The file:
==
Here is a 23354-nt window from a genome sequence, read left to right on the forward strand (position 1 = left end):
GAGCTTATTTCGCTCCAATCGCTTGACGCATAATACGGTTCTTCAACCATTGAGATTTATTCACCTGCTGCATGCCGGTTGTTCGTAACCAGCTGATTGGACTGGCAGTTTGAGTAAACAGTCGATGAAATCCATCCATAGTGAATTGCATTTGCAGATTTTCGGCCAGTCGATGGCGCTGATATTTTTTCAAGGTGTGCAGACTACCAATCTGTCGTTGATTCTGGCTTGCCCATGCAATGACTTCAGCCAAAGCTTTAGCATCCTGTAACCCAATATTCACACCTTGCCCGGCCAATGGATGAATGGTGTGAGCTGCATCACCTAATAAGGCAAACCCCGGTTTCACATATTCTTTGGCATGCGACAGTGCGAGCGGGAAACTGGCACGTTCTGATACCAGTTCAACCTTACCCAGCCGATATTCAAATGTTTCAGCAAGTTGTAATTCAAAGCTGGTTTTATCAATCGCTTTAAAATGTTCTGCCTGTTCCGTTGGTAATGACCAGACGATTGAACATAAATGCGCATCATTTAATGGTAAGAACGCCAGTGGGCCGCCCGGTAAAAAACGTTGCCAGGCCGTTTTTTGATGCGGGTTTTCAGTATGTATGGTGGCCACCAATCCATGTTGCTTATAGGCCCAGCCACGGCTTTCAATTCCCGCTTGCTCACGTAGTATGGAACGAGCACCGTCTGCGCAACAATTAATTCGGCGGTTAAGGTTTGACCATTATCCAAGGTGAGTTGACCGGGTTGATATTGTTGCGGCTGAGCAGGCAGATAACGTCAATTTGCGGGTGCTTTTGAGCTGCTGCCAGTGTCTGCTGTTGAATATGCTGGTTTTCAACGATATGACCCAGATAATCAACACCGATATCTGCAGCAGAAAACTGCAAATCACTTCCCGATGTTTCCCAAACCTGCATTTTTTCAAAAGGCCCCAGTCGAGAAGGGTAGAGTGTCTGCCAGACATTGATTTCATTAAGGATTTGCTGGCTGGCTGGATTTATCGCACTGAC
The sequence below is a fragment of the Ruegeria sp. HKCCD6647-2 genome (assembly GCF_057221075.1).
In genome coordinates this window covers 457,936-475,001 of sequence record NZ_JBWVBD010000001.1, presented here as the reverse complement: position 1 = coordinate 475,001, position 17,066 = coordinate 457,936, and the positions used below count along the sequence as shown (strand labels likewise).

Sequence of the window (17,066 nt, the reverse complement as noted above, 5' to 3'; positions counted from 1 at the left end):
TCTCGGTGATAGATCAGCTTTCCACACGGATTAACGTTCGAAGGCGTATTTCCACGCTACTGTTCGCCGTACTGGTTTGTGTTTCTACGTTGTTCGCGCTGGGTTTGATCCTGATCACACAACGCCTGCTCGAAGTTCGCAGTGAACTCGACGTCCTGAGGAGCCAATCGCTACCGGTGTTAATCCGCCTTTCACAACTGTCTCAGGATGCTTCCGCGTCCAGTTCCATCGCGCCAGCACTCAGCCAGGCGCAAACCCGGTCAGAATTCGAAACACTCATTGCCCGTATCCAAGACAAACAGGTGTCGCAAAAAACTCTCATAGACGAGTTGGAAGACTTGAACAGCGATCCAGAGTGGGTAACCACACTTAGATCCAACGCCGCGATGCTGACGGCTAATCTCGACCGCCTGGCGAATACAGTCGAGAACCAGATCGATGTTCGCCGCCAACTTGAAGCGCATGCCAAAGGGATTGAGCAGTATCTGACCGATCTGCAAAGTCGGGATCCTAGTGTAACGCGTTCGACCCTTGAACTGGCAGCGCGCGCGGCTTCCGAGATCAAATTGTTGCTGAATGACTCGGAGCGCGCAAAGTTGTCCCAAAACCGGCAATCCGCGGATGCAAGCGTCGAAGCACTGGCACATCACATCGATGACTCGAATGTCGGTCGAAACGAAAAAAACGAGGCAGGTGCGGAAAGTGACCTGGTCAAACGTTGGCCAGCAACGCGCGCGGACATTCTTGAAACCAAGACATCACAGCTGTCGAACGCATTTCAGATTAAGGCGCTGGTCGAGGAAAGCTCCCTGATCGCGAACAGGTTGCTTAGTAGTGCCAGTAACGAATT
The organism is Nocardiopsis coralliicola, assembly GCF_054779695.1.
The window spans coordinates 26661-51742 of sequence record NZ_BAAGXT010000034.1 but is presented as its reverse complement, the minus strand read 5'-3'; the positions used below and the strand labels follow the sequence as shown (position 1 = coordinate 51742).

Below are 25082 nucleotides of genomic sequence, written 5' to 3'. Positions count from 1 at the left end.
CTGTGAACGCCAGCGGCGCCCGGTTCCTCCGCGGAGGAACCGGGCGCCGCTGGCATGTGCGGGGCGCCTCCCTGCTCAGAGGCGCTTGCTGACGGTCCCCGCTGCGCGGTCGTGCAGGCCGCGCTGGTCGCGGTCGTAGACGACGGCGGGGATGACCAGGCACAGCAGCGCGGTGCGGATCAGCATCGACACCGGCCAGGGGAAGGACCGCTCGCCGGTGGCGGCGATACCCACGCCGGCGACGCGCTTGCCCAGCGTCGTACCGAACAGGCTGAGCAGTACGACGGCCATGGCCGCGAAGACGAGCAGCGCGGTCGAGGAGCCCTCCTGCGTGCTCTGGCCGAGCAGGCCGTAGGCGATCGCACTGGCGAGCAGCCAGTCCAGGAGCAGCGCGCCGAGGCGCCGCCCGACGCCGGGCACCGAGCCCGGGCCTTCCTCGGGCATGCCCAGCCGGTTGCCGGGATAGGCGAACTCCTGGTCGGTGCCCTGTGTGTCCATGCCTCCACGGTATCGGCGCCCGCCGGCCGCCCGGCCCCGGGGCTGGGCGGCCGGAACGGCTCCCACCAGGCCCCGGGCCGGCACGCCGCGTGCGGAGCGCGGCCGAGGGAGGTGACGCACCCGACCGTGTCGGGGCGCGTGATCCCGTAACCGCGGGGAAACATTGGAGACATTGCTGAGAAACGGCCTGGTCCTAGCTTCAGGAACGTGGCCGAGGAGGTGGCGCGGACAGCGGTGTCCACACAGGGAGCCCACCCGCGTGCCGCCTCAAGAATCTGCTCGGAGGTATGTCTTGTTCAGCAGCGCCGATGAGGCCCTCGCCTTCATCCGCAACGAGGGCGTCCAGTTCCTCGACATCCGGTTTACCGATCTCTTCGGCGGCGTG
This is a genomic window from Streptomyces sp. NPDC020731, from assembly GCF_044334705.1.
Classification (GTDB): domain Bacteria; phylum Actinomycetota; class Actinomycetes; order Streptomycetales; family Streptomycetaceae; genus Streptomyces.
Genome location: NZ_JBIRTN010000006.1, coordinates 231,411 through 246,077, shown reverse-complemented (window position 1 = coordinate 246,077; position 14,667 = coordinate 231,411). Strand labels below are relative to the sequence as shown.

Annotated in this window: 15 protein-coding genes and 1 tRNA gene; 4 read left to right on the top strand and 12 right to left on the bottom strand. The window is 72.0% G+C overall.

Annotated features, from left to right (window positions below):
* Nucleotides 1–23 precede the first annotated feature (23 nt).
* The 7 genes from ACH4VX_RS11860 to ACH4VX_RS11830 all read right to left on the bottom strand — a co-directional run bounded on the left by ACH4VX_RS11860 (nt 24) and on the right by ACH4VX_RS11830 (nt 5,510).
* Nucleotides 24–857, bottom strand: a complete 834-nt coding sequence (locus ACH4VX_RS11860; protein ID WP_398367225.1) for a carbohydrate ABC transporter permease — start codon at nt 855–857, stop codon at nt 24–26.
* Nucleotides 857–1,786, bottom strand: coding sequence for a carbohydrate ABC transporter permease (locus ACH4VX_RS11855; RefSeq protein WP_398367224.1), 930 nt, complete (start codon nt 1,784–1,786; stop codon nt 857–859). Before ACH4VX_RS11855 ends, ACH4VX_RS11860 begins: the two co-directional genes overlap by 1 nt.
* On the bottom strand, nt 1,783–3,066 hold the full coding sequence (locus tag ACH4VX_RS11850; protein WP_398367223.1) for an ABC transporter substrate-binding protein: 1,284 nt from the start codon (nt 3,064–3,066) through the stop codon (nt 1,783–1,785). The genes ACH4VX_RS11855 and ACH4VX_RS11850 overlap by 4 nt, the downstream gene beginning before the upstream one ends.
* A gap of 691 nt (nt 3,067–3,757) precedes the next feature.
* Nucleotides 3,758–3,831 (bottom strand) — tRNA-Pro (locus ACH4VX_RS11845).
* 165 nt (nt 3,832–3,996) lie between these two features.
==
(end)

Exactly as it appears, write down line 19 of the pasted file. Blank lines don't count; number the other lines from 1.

* Nucleotides 857–1,786, bottom strand: coding sequence for a carbohydrate ABC transporter permease (locus ACH4VX_RS11855; RefSeq protein WP_398367224.1), 930 nt, complete (start codon nt 1,784–1,786; stop codon nt 857–859). Before ACH4VX_RS11855 ends, ACH4VX_RS11860 begins: the two co-directional genes overlap by 1 nt.